The actress on her role as a feisty warrior in ‘The Huntsman: Winter’s War,’ her recent string of dark movies and the wage gap between men and women
Actress Jessica Chastain says people often ask her if she looks for strong female characters to play. In her view, she’s just playing real women. “I want to play a character who’s in charge of her own destiny, and while some people might describe that as strong, I just describe that as normal,” she says.
Ms. Chastain, 39, has become known for her roles in “The Help” (2011), “Zero Dark Thirty” (2012) and “Interstellar” (2014). Her latest is a starring role as a warrior who battles an evil queen in “The Huntsman: Winter’s War,” a sequel to the 2012 film “Snow White and the Huntsman.”
Her last few films have dealt with somber subjects, including “A Most Violent Year” (2014), about New York’s 1981 crime wave. So Ms. Chastain decided that it was time for a more lighthearted role. “I had just done a string of very dark characters, and I was feeling very down,” she says. “I was like: I need to get a comedy. I need to get something just really silly and fun.”
“The Huntsman” isn’t exactly a comedy. Still, when the Australian actor Chris Hemsworth, who plays the title character, gave her the script to consider, the warrior’s feisty side piqued her interest. She also liked the fact that the warrior and the huntsman, who fight alongside each other and become romantically involved, treat each other as equals. In romantic relationships, she says, “You don’t want one person to be the one making all the decisions and the other to follow. You want to be a partner.”
In her own life, she is currently dating an Italian fashion executive. She doesn’t like to date actors; she thinks it invites tabloid exposure. “If you date a famous person, you’re doubling up the interest in you and your personal life,” she says.
Lately, Ms. Chastain has joined actresses such as Jennifer Lawrence and Patricia Arquette in speaking out about the wage gap between men and women in Hollywood. The pay disparity points to a wider problem beyond the film business, she says. “People ask, ‘Why are these actresses complaining?’ but I’m not saying I personally need more money. I’m saying it’s not just about actresses, it’s about secretaries and receptionists too.”
Ms. Chastain grew up in northern California, the daughter of a vegan chef and a musician. After graduating with a bachelor’s of fine arts from the Juilliard School in New York in 2003, she moved to Los Angeles. She asked her newly retired grandmother, with whom she is close, to be her roommate. Her grandmother said yes. “I don’t know what college kid says that,” Ms. Chastain says.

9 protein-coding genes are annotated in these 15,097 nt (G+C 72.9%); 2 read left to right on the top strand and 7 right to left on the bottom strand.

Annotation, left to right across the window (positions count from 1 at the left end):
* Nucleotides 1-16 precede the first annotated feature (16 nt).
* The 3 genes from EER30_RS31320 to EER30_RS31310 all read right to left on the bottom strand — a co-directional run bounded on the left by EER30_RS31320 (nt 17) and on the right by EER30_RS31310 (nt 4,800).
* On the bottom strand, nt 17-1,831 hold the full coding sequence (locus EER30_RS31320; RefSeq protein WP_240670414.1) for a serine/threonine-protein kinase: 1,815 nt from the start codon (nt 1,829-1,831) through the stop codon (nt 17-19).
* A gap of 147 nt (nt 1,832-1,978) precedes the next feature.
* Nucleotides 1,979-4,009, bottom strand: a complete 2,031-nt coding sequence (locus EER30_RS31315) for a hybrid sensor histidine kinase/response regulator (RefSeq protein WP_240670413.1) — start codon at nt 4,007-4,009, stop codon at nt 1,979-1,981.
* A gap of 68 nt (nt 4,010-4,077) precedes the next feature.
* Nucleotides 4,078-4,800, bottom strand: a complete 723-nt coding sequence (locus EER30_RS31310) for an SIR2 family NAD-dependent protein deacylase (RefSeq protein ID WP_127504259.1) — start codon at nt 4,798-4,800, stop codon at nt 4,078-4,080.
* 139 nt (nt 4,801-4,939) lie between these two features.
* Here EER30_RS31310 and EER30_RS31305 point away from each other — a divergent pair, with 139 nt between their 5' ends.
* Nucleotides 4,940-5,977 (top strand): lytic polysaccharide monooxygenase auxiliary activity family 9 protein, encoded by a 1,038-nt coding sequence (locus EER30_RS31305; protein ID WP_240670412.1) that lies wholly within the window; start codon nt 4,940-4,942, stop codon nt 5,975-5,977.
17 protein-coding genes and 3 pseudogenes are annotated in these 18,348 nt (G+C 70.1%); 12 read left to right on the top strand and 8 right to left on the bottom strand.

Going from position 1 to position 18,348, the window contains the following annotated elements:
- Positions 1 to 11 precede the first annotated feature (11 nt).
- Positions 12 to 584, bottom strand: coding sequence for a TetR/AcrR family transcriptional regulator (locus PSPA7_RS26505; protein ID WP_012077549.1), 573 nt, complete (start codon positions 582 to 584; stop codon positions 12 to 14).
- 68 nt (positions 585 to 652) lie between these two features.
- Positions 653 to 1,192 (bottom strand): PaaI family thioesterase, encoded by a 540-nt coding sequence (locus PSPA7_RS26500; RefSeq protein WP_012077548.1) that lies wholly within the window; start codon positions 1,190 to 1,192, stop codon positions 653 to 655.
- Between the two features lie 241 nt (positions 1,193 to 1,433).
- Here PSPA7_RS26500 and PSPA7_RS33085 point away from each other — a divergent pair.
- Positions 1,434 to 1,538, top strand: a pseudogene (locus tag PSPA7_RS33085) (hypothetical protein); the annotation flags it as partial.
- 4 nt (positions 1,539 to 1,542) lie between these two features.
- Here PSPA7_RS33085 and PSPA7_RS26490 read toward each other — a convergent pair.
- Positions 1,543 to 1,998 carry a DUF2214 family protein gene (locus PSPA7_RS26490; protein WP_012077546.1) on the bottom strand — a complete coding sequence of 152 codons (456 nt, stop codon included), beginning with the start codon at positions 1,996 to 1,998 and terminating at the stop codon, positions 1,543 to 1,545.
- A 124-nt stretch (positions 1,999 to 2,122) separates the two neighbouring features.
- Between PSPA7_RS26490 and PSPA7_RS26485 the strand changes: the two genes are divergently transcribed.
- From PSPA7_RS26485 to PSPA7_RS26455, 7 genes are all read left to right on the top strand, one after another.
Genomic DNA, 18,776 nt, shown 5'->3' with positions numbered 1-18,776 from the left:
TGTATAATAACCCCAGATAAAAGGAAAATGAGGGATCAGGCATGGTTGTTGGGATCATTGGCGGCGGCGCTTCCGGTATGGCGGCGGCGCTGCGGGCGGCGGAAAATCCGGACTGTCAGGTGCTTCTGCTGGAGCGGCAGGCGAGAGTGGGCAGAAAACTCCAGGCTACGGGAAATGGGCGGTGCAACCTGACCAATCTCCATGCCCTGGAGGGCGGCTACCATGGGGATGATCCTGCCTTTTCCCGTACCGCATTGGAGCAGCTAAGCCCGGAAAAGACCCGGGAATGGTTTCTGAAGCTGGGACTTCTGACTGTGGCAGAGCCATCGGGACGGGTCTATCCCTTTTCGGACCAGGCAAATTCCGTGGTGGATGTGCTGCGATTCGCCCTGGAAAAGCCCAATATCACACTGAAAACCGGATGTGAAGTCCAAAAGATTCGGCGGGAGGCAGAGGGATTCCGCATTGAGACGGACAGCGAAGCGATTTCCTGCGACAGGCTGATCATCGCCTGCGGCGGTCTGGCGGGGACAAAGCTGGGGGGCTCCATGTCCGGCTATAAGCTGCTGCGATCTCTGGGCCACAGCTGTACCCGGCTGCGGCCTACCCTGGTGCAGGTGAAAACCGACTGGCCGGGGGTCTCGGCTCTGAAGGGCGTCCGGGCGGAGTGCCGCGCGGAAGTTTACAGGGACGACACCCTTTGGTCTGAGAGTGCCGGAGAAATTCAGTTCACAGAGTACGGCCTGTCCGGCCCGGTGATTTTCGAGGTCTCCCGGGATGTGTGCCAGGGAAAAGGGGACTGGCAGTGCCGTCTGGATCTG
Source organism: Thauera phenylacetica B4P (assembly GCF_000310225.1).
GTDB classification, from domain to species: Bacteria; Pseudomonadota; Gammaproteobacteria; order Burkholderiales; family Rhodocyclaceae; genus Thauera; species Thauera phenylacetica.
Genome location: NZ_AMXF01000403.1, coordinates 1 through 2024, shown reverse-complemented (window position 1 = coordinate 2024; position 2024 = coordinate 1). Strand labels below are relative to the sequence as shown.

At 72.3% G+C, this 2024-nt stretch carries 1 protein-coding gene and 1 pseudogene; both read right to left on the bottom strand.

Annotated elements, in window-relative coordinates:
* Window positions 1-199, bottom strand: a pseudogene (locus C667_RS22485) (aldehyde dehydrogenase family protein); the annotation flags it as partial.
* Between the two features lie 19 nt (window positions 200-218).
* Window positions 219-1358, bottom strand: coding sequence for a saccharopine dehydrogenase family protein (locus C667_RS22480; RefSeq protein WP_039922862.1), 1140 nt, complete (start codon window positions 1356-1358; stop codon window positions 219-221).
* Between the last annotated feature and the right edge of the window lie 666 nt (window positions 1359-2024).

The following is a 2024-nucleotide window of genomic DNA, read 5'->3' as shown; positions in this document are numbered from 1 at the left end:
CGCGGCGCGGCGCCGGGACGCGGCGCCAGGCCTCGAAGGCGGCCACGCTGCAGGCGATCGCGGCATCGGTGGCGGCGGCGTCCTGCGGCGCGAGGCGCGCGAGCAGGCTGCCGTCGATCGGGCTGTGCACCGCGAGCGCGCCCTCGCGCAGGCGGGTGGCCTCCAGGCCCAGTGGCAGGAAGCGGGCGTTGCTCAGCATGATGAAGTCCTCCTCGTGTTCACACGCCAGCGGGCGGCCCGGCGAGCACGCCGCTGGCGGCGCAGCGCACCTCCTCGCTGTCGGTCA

Although she auditioned for many parts, her career didn’t take off for a while. She earned her Screen Actors Guild card in 2004 for a guest role on the medical television drama “ER.”
Her big break came seven years later with the role of Celia Foote, a Southern blonde bombshell in “The Help,” based on Kathryn Stockett’s best-selling book about African-American maids in Mississippi in the 1960s. The film earned her an Academy Award nomination and a Golden Globe nomination for best supporting actress.
It turned out to be a busy year. She appeared in six other 2011 releases, including Terrence Malick’s “Tree of Life,” Jeff Nichols’s “Take Shelter” and Ralph Fiennes’s “Coriolanus.” “That was probably the best year of my life so far, but I’m grateful for not living it again,” she says. “Every day was the fear that I didn’t know what would happen tomorrow—is it going to be good or bad?”
Her role as a CIA officer in Kathryn Bigelow’s “Zero Dark Thirty” earned her another Academy Award nomination, as well as a Golden Globe win.
Now Ms. Chastain says that she has more choice in scripts than she ever expected. After “The Huntsman,” she has five movies scheduled to come out in the next year. Her next release is “The Zookeeper’s Wife,” about a couple in Warsaw who save both people and animals during the Nazi occupation. She recently formed a new production company called Freckle Films, led by female executives, including producer and director Trudie Styler and producer Celine Rattray.
Along with bolstering the voices of women in Hollywood, she would like to see more prominent film roles for minorities. As a member of the Academy of Motion Pictures, she voted in last year’s Oscars, which drew controversy because there were no African-American nominees. Per Academy rules, she can’t say who got her vote in the nominations, but she hints that Idris Elba’s performance in “Beasts of No Nation” was one of her favorites. The bigger problem, she says, is a lack of good roles, “so the awards are just a reflection of what’s in the industry.”
Lately, Ms. Chastain has been in Washington, D.C. to finish filming “Miss Sloane,” in which she plays a lobbyist taking on the gun industry. For the role, she interviewed female lobbyists, and she noticed that many of them wore black nail polish. “It was one little detail I noticed, and I realized it’s very strong,” she says. “One woman told me, ‘Just so you know, politics is a contact sport.’ ” Ms. Chastain decided she, too, would paint her nails black for the film.
Going forward, she’s open to acting in all kinds of films. She particularly wants to try acting in a Western. But no matter what, she says, “I don’t want to play the wife who’s sitting there and cheering her husband on.”